I have always cooked for my dogs but, they also get a premium kibble with their home cooked foods. This way, I know they get the nutrition they needs. I supplement with fresh fruits and veggies everyday as well. They’re all extremely healthy with zero issues. Dogs should still have some kibble, it is nutritionally complete, good for their teeth. For my senior, I soften his. I wouldn’t and, have never relied on my homemade foods as a sole source of their nutrition. Just slow cook whatever they can eat, they’ll love you for it 🙂
When preparing DIY homemade dog food, it's likely you'll be making large quantities of it. After all, you don’t want to cook it every day. However, with the larger quantities come some potential storage problems. And not storing your pet's food properly in a special dog food storage container or fridge, not freezing when needed, is about as dangerous as not storing your own food in an adequate way.
I’ve raised my Shih Tzu since he was 10 weeks old, and he is currently 3 years old. Everyday he eats a different fruit/vegetable, typically with chicken, but he also occasionally he eats salmon, beef, pork (very sparingly since it can cause worms), and turkey. He also eats lentils, rice, beans, and oatmeal. I also add eggshell powder, nutritional yeast, Vitamin C, a small amount of garlic, and fish oil to their food. Variety is good — they need it to get proper nutrition. I’ve never had any dietary problems with him, his skin is healthy and he is energetic. I recently adopted a 8 yr old Llasa Aapso who was religiously fed so called high quality grain free kibble his entire life (I know this because I am related to the prior owner). He developed chronically itchy skin (with blisters and black scar tissue from scratching), and his owners did not know what to do with him. I immediately switched him over to a home made diet (like my Shih Tzu) and he immediately improved. I did give him the anti-fungal, anti-bacterial medication and prednisone the vet prescribed to initially improve (but not get rid of) his skin condition. The vet wanted me to give him the prescription diet and cortisone shots to keep the condition at bay. However, I refused because I know personally based on my own diet changes (I used to be 100+ pounds overweight and I lost it by eating better—not less— food) how feeding your body higher quality food can drastically change your condition. It has been a couple of months, and the Llasa is almost unrecognizable. I truly believe that feeding dogs commercially prepared dog foods leads to many ailments down the road. No human doctor would prescribe eating Total cereal, and a multivitamin to obtain optimum or even mediocre health. I don’t know why people think it is any different for animals and kibble (even high quality ones).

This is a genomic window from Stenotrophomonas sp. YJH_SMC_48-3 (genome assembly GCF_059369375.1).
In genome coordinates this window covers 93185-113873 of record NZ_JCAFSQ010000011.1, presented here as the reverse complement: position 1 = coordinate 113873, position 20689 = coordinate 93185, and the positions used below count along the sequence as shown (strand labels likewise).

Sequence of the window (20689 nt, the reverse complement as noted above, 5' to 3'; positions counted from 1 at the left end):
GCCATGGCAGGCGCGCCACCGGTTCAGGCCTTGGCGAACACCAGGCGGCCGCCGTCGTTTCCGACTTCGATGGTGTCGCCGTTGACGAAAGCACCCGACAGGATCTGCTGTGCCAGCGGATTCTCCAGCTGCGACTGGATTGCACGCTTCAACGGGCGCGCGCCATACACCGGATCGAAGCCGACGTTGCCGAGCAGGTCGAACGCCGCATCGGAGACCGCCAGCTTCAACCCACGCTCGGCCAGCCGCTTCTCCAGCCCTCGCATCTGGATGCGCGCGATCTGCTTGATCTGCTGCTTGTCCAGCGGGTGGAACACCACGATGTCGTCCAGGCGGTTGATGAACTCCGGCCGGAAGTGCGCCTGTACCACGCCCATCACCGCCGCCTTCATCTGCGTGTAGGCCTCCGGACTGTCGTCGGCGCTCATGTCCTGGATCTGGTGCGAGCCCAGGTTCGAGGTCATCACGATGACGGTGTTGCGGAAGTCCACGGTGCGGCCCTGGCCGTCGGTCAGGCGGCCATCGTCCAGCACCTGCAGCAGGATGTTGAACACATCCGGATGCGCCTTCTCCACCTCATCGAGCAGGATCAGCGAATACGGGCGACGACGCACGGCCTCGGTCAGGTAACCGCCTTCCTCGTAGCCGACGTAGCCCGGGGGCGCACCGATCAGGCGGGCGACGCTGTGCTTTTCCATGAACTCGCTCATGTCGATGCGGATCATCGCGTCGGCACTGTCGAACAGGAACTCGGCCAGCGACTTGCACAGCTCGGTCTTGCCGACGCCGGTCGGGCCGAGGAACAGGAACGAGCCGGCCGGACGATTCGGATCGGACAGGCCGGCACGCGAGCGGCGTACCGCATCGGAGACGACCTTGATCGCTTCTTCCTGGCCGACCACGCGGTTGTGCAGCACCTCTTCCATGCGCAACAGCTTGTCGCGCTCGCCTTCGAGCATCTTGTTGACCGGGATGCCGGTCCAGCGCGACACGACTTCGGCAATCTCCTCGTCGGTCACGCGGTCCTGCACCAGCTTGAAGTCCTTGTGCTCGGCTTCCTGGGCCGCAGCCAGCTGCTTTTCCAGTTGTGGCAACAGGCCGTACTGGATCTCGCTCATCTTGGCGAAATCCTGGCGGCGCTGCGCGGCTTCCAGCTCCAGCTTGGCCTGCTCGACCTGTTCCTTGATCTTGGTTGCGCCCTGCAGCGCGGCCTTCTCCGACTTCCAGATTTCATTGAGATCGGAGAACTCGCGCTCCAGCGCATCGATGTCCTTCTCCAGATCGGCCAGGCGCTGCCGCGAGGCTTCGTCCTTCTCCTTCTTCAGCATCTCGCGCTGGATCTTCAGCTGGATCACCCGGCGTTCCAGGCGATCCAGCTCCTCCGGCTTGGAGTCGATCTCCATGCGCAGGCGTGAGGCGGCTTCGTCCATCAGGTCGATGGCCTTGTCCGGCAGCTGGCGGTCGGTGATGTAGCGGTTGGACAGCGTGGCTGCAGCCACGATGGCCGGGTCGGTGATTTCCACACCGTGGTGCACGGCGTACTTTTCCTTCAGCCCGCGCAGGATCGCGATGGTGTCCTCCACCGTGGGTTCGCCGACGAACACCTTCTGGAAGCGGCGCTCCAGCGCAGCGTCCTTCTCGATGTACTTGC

No they need vitamins and enzymes, as do most of these home cooked recipes. Digestive enzymes, so go check out the website enzymes and click on Pet’s and talk to your vet about giving a multi vitamin, many will prescribe a child’s vitamin. Your cooking ok but not so much burger. And many dogs allergies stem from food. Try adding in pumpkin purée and some greens no beans! Brown rice not white. Bsrley, peas,sweet potatoes no white potatoes. Poultry chicken and turkey many dogs are allergic to. Even humans need digestive enzymes. Most problems with skin and digestion is because of no enzymes!

I personally don’t consider 80 degrees F to be a bad temperature to walk your dog in. I live in Iowa and our summers days are often hotter than that, even in the evening around 5:30pm when I walk my dog. Like you said, I make sure to bring water with us and give her rests in the shade if need be. Overall, it’s important to know your dog’s tolerance level. For my dog, Sally, she is perfectly comfortable in those conditions. However, there are some dogs who may struggle in similar conditions.
You’ve been at this “business” a while and it would seem you have heard everything under the sun. As I read your comments above, I noticed how patient and kind you are with each person who comments, even if you’ve said the same thing a hundred times, lol. I’m in marketing, and I’m sure you’ve heard this before, but just wanted to point out that your heading and claim could be considered confusing. I landed on your page following a link, “25 Simple Dog Treat Recipes: 5 Ingredients or less.” When I arrived on your page, the heading said “23 Simple Dog Treat Recipes: 5 Ingredients or less.” Perhaps most people wouldn’t notice that the information doesn’t match, but being a person of integrity, I thought you would want to be aware, so you could adjust the Headline to match the claim. Thank you for caring for those furry friends we love so much!